Put it into practice

Grace is unfair, and it doesn’t make sense. Approaching others without judgment requires that we set aside whether or not they deserve it. Because if we want to love like Jesus, we can’t limit grace–for ourselves or anyone else.

Want to love more like Jesus did?

My new book Love Like That is a deep dive into the 5 steps you and I can follow in order to love more like Jesus. When you pre-order, you’ll get access to bonus resources, including a sneak peek at chapter 1, a 30-day devotional, a free copy of the Deep Love assessment, and more. Get your copy here.

If you’d like to join the Love Like That launch team, sign up here.

What are some things you do to extend grace to those around you? Has another person ever given you radical grace? We’d love to hear from you in the comments below.


  • Jeremy Tusant says:

    Great stuff Les, working through this with my wife, and then my family. Your blogs have been spot on this summer. Keep up the great Kingdom work!

  • L Hill says:

    Life changing principles. Thank you. I’m very grateful that my husband extended unmerited grace to me. I grew up in a dysfunctional family and didn’t know how to love him, but he continued to love me unconditionally. Through Him, I learned how to love others and to extend grace. What a great man!

  • Mark says:

    Wow – both clear to understand and a tall order to put in practice with EVERYONE, every moment especially those who are judgemental towards you. I especially like the words at the beginning end linking to grace.

  • Shawn says:


  • Hope says:

    In this world, we all are born sinners and naturally self-centered, so Its so easy to say great things but harder to apply. My family and girlfriend and friends all judge, including myself. Everyday i ask God to remove my judgmental concerns & give your eyes amd spirit so i may love uncoditional , but its hard when the people you love replicate the same live, its tormenting and exhausting cycle. This time, instead of expecting respect, and nitpickin, ill give them the benefit of doubt, and seperate the sin from sinner in jesus name under his will. One day at a time ill get better,Instead of trying to earn God’s acceptance, i need to receive it with open arms–then extend it to others freely. . Thanks for word of truth & principles Dr. Les, i truly appreciate and will put into practice in my life!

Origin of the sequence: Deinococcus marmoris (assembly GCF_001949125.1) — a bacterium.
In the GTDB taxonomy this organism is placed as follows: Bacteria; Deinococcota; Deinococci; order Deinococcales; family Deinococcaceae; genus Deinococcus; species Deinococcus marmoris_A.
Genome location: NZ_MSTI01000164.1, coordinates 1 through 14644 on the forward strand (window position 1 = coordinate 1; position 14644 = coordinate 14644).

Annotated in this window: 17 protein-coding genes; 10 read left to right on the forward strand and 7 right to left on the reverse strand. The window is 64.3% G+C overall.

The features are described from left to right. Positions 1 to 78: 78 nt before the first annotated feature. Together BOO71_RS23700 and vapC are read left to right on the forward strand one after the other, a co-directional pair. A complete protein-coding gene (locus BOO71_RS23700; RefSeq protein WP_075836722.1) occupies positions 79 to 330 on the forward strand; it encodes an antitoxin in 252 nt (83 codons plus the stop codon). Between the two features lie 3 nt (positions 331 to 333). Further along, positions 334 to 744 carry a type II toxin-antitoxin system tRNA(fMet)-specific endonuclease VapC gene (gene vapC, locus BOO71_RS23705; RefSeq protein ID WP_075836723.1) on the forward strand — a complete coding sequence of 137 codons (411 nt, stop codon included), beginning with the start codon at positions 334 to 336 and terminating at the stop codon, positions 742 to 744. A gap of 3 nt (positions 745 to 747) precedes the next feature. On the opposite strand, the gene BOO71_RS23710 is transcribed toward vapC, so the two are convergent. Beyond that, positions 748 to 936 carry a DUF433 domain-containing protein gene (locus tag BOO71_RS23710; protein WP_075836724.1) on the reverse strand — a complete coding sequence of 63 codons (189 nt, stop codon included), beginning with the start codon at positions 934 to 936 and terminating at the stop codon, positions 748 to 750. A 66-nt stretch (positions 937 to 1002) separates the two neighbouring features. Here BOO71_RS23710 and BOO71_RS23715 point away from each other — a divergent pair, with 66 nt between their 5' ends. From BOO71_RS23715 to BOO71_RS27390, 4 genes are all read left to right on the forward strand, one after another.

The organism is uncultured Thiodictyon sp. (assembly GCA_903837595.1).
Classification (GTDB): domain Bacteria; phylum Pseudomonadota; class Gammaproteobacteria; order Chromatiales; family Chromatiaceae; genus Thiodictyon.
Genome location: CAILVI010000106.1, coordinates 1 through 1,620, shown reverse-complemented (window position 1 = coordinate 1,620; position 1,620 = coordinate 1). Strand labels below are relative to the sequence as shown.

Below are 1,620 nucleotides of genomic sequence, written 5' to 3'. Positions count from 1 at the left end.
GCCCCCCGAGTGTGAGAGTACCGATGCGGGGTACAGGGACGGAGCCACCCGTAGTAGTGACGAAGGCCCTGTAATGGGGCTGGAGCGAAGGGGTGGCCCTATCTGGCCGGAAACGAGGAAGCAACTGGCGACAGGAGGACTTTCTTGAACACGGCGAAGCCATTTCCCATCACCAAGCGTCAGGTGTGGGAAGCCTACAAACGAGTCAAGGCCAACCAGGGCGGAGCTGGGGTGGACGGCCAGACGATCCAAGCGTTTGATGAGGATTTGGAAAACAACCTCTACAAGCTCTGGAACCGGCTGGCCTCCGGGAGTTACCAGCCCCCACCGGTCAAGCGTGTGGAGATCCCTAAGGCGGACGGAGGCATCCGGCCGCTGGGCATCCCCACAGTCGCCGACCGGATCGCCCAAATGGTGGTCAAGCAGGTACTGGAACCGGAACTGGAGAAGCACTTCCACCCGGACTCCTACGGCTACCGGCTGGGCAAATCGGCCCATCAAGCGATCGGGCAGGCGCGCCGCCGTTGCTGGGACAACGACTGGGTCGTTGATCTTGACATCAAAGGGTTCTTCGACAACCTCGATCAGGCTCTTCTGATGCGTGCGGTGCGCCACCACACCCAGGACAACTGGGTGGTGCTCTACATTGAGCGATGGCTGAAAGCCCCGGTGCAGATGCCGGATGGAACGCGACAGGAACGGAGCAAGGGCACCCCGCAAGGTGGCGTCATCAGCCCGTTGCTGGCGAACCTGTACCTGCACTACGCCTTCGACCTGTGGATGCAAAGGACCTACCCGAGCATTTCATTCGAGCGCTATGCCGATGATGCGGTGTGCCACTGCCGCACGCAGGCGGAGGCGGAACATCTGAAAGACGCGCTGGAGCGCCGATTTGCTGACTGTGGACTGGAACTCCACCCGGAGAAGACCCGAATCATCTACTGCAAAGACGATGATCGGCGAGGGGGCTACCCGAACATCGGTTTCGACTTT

• Nnamdi Okoroafor says:

    Quite inspiring were your spirit filled and broken mind’s mending teachings. Plx keep it up.

  • Jennyvie Lofamia says:


  • John Palko says:

    On that note, should the church accept practicing homosexuals into the church based on the scriptures. We are all sinners saved by grace but God still hates sin.
    When the bible speaks of God’s hatred, the object of His hatred is sin and wickedness.. Among the things God hates are idolatry (Deut. 12:31; 16:22), child sacrifice, sexual perversion (Leviticus 201-23), and those who do evil (Psalm 5:4-6; 11:5) . Proverbs 6:16-19) lists seven things the Lord hates: pride, lying, murder, evil plots, those who love evil, false witness, and trouble makers. Notice that this passage does not include just things that God hates; it includes people as well. The reason is simple: sin cannot be separated from the sinner except by the forgiveness available in Christ alone. God hates lying, yes, but lying always involves a person – a liar- who chooses to lie. God cannot judge the lie without also judging the liar.

    The bible clearly teaches that God loves the people of the world (ohn 3:16)